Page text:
In the Valley

Ystrad Stories
In the Valley No.4 No.7 Ernest Zobole 1962

In the Valley, No.4, No.7 Ernest Zobole, 1962

In the Valley

Author: Ann Davies

Written in response to ‘In the Valley, No.4, No.7’ Ernest Zobole, (1962)
University of South Wales Art Collection Museum

The mist is draped like a blanket over the land, it is dark and damp. There are distant sounds as the heavy laden coal trams traverse the incline to divulge their contents onto the slurry tip reigning supreme on the mountainside.

The gas street lights glisten like diamonds in the coal blackness. A Hooter sounds, its rhythm is short, no alarm – the shift is over. The Banks man engages the gears to raise the pithead cage from the innermost depths of the mine bringing the miners safely to the surface.  Silently the men make their way home. Will is soaked from the underground workings; all he can think of is to lie down in front of a welcome fire. He is too tired; the fire becomes embers. A soul departs.

The river at the valley bed meanders on its way; some children have lost their lives in the blackened whirlpool within as dark dust from the slurry tip is whipped up by the strong winds. No washing tomorrow it whispers. The dankness lingers long.

In her sleep a Mother laments the thought that her only son will join the Air Force. She knows her two daughters will go into Domestic Service.

Her husband touches her shoulder gently; he doesn’t want his son to go down the mine – or dig tunnels in a distant field in Flanders as he did. There must be something more.

Dawn breaks as if emerging into life with a blink; uncertain of its future role.

In the valley

Author: Gerhard Kress

Written in response to ‘In the Valley, No.4, No.7’ Ernest Zobole, (1962)
University of South Wales Art Collection Museum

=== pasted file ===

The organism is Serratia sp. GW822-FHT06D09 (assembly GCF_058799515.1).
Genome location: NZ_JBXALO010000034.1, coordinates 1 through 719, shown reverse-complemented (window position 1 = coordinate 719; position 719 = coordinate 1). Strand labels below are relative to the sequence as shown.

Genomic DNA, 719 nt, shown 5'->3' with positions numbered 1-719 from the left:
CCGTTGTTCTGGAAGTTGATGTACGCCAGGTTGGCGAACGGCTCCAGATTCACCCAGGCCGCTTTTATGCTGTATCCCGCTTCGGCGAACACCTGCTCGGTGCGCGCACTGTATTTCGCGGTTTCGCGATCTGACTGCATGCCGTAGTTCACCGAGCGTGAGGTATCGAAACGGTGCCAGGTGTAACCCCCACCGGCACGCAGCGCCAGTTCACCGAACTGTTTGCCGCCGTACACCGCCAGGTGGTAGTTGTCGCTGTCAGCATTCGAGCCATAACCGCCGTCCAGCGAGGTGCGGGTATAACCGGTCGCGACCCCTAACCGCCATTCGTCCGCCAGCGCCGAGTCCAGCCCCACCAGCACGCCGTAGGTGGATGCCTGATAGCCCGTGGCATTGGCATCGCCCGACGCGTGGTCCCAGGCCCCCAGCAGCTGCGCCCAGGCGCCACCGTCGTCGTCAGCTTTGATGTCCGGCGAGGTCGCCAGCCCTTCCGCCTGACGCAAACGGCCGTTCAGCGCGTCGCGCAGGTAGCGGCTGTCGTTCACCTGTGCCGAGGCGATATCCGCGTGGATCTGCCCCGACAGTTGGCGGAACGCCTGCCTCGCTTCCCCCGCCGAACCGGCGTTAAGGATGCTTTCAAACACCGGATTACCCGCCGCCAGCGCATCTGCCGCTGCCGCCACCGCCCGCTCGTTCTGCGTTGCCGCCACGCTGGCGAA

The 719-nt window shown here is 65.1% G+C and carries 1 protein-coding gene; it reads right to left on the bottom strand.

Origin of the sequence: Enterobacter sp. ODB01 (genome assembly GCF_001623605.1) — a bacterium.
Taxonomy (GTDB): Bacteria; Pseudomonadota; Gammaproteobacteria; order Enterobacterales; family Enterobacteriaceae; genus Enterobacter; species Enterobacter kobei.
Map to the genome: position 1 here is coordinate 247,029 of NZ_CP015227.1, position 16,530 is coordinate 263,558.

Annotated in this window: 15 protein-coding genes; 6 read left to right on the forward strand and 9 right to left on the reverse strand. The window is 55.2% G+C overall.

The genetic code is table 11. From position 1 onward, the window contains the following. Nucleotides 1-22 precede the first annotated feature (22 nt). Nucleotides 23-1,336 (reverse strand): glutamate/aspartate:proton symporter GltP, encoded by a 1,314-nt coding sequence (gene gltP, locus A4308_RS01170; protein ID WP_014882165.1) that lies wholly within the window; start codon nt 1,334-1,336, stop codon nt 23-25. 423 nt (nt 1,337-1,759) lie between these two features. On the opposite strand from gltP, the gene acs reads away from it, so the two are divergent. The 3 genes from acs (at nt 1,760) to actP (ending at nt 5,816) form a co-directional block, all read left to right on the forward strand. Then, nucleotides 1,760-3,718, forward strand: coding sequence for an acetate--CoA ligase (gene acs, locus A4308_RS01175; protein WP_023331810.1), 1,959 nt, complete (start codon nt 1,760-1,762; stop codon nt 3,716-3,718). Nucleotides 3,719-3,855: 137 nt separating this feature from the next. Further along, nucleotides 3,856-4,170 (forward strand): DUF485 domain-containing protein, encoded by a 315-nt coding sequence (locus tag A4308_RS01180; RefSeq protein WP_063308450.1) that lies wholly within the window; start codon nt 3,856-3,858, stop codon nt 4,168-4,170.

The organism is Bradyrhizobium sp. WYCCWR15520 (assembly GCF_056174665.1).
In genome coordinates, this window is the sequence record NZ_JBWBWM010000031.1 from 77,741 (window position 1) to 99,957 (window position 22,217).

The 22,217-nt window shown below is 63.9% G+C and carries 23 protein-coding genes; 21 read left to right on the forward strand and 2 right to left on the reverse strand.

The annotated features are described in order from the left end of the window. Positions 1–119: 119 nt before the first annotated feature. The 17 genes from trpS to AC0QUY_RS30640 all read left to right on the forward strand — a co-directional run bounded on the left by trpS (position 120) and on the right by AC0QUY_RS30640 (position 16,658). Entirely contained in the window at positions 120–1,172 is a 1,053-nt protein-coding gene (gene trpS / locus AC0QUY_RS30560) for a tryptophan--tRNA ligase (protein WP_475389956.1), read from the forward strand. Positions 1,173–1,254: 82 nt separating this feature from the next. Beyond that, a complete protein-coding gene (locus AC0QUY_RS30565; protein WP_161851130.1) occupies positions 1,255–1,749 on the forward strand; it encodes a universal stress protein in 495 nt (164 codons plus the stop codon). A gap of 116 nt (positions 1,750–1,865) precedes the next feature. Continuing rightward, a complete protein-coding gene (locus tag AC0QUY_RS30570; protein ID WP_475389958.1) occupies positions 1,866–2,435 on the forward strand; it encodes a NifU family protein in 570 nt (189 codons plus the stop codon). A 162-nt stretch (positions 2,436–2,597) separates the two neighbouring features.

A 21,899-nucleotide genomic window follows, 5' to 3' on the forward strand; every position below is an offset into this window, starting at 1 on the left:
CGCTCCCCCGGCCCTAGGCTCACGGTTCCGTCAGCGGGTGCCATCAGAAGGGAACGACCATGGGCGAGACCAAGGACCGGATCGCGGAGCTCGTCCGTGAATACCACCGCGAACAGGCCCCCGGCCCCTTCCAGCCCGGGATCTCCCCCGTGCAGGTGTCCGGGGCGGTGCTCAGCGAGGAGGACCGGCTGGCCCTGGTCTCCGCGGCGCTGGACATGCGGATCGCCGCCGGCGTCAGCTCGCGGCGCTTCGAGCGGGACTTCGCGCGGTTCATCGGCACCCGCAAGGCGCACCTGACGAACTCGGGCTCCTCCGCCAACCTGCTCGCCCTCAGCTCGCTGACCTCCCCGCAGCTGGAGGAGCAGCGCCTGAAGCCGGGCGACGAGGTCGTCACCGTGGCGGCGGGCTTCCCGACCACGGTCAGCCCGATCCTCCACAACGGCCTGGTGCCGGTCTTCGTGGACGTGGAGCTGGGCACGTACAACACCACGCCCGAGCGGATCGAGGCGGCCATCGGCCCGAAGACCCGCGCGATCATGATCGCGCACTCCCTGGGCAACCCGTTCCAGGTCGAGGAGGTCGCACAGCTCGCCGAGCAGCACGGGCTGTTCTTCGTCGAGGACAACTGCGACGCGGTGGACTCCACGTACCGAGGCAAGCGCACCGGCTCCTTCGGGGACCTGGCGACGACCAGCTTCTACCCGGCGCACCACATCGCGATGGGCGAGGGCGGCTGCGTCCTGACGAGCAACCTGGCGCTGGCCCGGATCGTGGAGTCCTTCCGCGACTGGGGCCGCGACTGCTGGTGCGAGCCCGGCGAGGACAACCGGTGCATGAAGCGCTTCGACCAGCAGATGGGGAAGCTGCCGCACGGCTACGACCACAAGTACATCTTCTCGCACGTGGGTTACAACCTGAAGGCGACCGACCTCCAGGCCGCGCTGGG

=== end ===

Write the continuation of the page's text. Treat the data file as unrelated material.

he was standing for the green party when last I saw Justin and shortly after he fell with them too. that wasn’t the end. the Arnolfini, a place crammed with arty books not easily found in assembly in this breadth and quantity. here I saw it, the book of photographs taken with an array of cameras he’d made himself. same principle as my own camera. take a shoe box, paint the inside dull black, make it light impenetrable save for one hole pricked by a needle, cover with black sticky tape. insert light sensitive paper, place in front of object of interest in good light, temporarily remove sticky tape, keep it still for 3 minutes.

where does Zobole’s painting come in? my immediate reaction to it was: teeth. my pin hole camera is too big, but Justin made it fit inside his mouth. the resulting picture shows his teeth, – enormous. and the landscape beyond, – small. Zobole’s teeth, and I don’t suggest these are meant to be teeth, are coal-black. in his ‘beyond’ is a blue figure of a naked female. she is dwarfed by black shapes behind and above her. the scene suggests houses, lights, a street. essentially only red and blue appear, but as in many Zobole paintings, black dominates. it’s the black of the river taf, the black of dust settling on the washing lines all over the valley and it’s the black the children, women and men have carried back on their skin in days – now long gone.

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